II. Membership and Remit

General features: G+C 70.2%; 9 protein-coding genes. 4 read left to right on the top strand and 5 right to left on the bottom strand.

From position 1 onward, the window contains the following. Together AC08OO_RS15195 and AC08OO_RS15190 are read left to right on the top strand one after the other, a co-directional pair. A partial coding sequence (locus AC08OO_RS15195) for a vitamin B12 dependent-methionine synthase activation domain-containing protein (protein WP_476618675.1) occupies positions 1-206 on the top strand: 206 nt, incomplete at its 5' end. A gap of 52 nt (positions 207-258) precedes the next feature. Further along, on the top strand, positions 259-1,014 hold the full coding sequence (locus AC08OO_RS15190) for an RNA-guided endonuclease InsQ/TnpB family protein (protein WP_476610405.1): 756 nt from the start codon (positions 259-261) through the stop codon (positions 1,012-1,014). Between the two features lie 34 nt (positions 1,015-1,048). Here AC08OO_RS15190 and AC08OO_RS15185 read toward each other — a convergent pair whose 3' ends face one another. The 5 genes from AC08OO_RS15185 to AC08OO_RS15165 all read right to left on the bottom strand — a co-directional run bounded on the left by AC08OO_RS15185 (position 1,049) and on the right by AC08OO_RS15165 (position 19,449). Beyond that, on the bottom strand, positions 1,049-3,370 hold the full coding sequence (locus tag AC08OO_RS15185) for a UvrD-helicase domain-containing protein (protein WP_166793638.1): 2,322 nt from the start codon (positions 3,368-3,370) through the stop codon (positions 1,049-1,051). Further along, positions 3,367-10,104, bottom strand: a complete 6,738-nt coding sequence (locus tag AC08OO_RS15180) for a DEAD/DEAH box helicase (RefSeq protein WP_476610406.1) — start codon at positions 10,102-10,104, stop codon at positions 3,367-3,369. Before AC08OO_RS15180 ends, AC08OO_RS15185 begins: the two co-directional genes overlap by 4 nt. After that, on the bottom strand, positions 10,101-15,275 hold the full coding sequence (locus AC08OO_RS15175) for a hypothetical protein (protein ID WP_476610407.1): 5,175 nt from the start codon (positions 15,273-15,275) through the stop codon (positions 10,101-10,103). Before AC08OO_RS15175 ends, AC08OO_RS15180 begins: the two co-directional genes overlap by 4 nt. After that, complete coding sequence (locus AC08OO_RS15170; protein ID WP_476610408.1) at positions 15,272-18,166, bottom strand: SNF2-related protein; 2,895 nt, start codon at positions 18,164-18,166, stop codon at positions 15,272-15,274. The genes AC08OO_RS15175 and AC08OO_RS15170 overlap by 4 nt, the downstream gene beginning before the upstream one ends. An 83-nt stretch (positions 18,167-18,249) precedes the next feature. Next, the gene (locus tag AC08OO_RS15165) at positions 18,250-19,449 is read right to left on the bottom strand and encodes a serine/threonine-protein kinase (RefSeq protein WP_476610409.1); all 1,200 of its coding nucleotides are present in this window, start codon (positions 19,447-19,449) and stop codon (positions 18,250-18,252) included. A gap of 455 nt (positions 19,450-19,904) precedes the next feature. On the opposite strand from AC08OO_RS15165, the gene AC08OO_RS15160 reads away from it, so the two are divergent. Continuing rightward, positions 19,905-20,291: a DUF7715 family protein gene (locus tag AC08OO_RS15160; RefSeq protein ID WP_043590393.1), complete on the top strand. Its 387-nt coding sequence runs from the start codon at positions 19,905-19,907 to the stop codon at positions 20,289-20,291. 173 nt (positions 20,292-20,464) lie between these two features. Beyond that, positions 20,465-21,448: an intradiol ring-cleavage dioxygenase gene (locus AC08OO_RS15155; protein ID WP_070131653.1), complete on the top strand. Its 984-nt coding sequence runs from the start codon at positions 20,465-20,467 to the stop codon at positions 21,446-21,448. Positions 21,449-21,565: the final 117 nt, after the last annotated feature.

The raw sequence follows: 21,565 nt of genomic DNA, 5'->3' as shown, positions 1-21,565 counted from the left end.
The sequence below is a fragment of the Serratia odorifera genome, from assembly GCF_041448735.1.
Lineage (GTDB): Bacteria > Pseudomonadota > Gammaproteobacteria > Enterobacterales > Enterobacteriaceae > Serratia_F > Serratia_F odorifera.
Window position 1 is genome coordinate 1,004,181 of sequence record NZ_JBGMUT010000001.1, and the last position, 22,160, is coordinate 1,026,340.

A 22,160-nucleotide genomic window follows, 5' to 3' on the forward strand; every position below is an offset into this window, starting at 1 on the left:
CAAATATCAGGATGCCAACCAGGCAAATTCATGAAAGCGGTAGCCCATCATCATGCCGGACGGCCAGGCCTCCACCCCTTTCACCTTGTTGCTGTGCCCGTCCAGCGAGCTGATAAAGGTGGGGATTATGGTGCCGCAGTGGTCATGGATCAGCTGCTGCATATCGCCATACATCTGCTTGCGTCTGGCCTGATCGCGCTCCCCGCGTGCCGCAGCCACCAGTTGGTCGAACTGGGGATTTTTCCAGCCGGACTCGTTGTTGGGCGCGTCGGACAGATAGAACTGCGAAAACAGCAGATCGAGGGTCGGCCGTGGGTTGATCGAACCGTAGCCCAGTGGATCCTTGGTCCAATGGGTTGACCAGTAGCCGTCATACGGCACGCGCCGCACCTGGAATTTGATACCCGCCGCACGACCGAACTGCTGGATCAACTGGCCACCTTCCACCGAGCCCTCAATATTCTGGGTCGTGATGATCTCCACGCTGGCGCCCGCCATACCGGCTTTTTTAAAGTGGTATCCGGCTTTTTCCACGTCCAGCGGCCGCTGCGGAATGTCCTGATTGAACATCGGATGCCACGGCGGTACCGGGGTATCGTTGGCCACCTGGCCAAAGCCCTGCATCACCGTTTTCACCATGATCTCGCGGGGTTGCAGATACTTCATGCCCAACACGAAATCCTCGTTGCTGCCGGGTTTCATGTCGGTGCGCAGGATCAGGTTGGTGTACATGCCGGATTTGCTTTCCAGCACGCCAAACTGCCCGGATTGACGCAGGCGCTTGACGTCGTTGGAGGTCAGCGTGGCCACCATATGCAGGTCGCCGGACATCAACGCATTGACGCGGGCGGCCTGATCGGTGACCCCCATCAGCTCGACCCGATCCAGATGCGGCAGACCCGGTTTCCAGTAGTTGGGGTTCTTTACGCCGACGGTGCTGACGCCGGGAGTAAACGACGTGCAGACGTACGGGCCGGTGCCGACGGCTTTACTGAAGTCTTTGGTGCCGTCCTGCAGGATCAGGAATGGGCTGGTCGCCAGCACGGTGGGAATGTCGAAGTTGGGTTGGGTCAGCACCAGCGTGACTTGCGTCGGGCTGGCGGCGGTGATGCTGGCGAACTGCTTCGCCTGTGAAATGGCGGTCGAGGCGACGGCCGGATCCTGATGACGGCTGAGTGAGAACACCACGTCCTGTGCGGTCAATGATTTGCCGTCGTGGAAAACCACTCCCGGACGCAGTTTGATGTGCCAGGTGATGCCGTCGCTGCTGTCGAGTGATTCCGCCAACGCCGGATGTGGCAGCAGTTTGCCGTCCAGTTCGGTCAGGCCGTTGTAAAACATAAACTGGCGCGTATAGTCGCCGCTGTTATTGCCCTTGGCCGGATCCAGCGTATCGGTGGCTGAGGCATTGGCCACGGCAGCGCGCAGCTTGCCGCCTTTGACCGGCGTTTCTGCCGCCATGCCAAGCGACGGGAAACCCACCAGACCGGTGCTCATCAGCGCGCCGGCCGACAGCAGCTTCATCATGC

When the Committee on British Communities Abroad began its meetings in December 1919, it did so with the express purpose of considering how best to "foster a greater spirit of solidarity among British communities abroad." Its second aim was to contemplate how to "make British ideals more generally known, and appreciated by foreign nations." (18) As such it was concerned up to a point with propaganda. As Philip Taylor has demonstrated, the organization of foreign propaganda in Britain was in some disarray during and after the war. (19) As the committee met, reform of the Foreign Office was in progress and with rationalization of its News Department, which had previously dominated foreign propaganda.